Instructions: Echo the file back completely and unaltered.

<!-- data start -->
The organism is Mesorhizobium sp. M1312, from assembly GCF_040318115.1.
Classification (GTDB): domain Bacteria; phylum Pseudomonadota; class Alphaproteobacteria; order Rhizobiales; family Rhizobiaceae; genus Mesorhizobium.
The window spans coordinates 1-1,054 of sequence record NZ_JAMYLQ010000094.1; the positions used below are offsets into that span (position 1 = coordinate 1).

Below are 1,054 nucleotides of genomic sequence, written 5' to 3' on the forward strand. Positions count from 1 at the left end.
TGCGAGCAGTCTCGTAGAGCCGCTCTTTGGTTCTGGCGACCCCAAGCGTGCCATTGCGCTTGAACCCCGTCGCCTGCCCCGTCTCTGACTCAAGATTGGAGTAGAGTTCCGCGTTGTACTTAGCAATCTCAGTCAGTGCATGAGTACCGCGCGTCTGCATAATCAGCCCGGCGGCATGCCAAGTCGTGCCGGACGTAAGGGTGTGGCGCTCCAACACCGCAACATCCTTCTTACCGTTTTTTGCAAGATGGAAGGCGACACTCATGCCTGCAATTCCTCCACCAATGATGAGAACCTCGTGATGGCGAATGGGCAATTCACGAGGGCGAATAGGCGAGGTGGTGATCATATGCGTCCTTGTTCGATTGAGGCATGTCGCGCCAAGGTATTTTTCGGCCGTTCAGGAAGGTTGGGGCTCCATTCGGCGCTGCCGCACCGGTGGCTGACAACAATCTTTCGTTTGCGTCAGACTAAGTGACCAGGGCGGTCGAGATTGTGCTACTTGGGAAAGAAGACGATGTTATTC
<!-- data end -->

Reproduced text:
The organism is Mesorhizobium sp. M1312, from assembly GCF_040318115.1.
Classification (GTDB): domain Bacteria; phylum Pseudomonadota; class Alphaproteobacteria; order Rhizobiales; family Rhizobiaceae; genus Mesorhizobium.
The window spans coordinates 1-1,054 of sequence record NZ_JAMYLQ010000094.1; the positions used below are offsets into that span (position 1 = coordinate 1).

Below are 1,054 nucleotides of genomic sequence, written 5' to 3' on the forward strand. Positions count from 1 at the left end.
TGCGAGCAGTCTCGTAGAGCCGCTCTTTGGTTCTGGCGACCCCAAGCGTGCCATTGCGCTTGAACCCCGTCGCCTGCCCCGTCTCTGACTCAAGATTGGAGTAGAGTTCCGCGTTGTACTTAGCAATCTCAGTCAGTGCATGAGTACCGCGCGTCTGCATAATCAGCCCGGCGGCATGCCAAGTCGTGCCGGACGTAAGGGTGTGGCGCTCCAACACCGCAACATCCTTCTTACCGTTTTTTGCAAGATGGAAGGCGACACTCATGCCTGCAATTCCTCCACCAATGATGAGAACCTCGTGATGGCGAATGGGCAATTCACGAGGGCGAATAGGCGAGGTGGTGATCATATGCGTCCTTGTTCGATTGAGGCATGTCGCGCCAAGGTATTTTTCGGCCGTTCAGGAAGGTTGGGGCTCCATTCGGCGCTGCCGCACCGGTGGCTGACAACAATCTTTCGTTTGCGTCAGACTAAGTGACCAGGGCGGTCGAGATTGTGCTACTTGGGAAAGAAGACGATGTTATTC